SAN JOSE ( ChipWire)-- With introductions from this week's Voice on the Net show, developers now
have two new options for offering embedded packet voice support in small form factors.
Mitel Semiconductor is challenging DSP giants like Lucent Technologies and Texas Instruments with a full voice-over-Internet Protocol (VoIP) chip set that supports the H.323, Media Gateway Control Protocol and Session Initiation Protocol client protocols. And Tellabs Inc.'s Coherent
Communications OEM operations group has designed a multichip voice-quality engine to provide
VoIP support with echo cancellation and encryption in a PCI mezzanine card (PMC) format.
The Mitel 921XX set is the result of a focused development effort that combined design teams from
Mitel Canada and the former GEC Plessey. At the heart of the chip set is the MT92102 phone
controller, with an ARM7 RISC CPU, an Oak DSP core and a full Ethernet bridge. Product manager
Trefor Davies said the part is a fifth-generation combination RISC/DSP controller. The earlier
devices targeted mobile phone markets.
In June, Mitel design groups examined the status of packet voice chip set efforts at Lucent, TI and 8x8 (now Netergy Networks Inc.) and determined that the wireless phone controller could be adopted as the base for a VoIP chip set. The team set this week's Voice on the Net show in San Jose as a deadline for sampling, and beat the deadline by several weeks.
On the software side, Mitel developed an echo-reduction algorithm, called Trueplex, to track
changes in echo paths caused by packet loss and to provide fast reconvergence times for better
end-to-end voice quality in packet phones. Trueplex offers true full-duplex operation, without
reversion to half-duplex at times of network congestion.
The controller supports on-chip acceleration of packet encryption using Triple DES or IPsec
algorithms. The Ethernet bridge on the controller chip supports 802.1p tagging for packet
prioritization to implement quality-of-service parameters. As the Internet Engineering Task Force finishes its Differentiated Services (DiffServ) standard, the controller will allow establishment of a DiffServ code point.
Surrounding Mitel's main controller are the MT92303 codec and the MT933 physical-layer
Ethernet transceiver. The dual-channel codec includes the hands-free features used in mobile
telephony and adds drivers for office environments, such as speaker-phone operation.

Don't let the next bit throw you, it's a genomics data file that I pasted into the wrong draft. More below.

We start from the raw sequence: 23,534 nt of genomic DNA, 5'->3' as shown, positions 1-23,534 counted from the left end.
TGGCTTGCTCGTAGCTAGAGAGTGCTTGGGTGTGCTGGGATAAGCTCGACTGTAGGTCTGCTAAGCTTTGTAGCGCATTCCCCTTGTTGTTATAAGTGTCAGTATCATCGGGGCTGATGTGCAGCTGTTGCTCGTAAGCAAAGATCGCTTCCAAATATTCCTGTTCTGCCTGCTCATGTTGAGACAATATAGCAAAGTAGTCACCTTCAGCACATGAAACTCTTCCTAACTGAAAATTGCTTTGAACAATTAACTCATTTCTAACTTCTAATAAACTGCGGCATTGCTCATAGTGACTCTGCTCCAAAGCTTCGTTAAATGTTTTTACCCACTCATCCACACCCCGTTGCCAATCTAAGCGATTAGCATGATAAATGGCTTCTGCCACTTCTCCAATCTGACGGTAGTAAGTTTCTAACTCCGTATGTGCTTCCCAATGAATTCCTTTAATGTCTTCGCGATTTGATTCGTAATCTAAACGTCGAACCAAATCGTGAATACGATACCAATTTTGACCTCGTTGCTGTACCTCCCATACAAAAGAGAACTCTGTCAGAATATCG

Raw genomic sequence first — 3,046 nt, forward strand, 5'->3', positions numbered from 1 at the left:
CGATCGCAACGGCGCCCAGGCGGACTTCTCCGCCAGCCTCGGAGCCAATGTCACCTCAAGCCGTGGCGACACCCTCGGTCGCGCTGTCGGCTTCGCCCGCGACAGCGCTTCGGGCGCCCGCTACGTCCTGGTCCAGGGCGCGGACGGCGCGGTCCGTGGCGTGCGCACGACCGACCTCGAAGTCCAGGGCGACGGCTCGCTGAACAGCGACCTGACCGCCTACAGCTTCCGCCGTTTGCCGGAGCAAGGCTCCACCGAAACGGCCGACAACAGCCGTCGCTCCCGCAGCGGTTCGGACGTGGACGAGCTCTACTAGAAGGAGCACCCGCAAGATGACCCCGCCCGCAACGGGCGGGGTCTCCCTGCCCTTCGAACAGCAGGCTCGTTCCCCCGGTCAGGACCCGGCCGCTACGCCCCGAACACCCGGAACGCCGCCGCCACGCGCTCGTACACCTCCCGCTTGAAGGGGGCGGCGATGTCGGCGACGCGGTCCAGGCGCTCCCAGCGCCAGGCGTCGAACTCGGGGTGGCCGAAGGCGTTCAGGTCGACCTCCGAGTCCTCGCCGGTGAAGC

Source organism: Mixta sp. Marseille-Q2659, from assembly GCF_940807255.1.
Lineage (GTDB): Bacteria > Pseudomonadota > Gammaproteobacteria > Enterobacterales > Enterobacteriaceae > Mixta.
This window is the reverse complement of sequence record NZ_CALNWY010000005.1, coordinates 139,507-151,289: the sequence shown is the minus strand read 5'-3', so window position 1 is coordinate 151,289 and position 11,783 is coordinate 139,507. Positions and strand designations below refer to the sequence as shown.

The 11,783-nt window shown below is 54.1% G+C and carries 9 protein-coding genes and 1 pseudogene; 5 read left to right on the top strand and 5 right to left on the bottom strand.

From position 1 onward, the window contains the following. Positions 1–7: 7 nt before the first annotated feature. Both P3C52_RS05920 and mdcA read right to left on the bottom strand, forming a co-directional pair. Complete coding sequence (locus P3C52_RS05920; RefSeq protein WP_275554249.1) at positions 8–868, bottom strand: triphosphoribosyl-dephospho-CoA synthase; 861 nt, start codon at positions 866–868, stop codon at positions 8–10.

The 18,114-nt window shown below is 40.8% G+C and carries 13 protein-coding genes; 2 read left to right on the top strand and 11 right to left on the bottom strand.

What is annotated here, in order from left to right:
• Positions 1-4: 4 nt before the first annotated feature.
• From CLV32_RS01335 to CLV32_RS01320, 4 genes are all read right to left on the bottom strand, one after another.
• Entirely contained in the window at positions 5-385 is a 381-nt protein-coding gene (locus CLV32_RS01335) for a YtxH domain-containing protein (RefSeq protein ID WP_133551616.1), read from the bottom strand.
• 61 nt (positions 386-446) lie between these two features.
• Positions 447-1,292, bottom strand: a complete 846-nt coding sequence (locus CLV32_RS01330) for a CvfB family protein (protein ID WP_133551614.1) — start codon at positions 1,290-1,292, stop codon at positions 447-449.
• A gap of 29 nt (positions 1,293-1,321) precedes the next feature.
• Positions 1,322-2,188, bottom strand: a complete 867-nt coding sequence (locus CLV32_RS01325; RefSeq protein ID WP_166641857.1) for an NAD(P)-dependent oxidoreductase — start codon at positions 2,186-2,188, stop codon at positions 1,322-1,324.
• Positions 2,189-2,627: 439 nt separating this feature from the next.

The MT933 is a CMOS transceiver developed as part of Plessey's LAN program. It supports
auto-negotiation for 10 and 100 Base T networks.
Tellabs' OEM operations group in Ashburn, Va., the former Coherent Communications, is applying its expertise in wireless echo cancellation to wireline IP for the first time. David Powell, vice president and general manager of the network-enhancing technologies solutions group, called the
IEC-160MCIP engine "a voice quality enhancement product" as well as an echo cancellation
Tellabs is willing to concede the consumer IP phone market to TI/Telogy, 8 x 8, and other chip
vendors with algorithm-based echo cancellation. The Tellabs hardwired design is optimized for
packing as many channels into media gateway and softswitch systems as possible. The mezzanine
card being introduced this week, for example, will support 160 channels of VoIP. Proprietary echo cancellation is implemented in ASICs; standard codec algorithms are added for voice compression. Tellabs implemented jitter buffering in a special logic block called the Packet Playout Unit, which also compensates for packet loss.
The PMC card is a legitimate two-bus translation device, taking in pulse code modulated (PCM)
voice from an H.110 bus and sending out IP packets across a standard PCI bus. The PCM interface
supports both A-law and Mu-law encoding.
The 5.9-inch x 2.9-inch card also integrates such standard telephony features as fax relay; DTMF
tone generation and detection; and comprehensive self-test logic, including non-interfering testing
for data RAM and convolution RAM.
Like Tellabs' earlier products for wireless environments, the new IEC-160MCIP supports voice
activity detection, in which periods of silence are sensed in the upcoming TDM signal, and all
voice packets are suppressed. At the same time, the system provides some limited noise in the
channel so users perceive they are still connected.
All current Tellabs/Coherent OEM subsystem products will be upgraded with chips from the new
160MCIP engine, which now will become the standard Tellabs echo cancellation technology.
Tellabs will consider chip licensing case by case, though Powell said that card-level
implementations, such as PMC cards, seem to be a preferred form factor for many gateway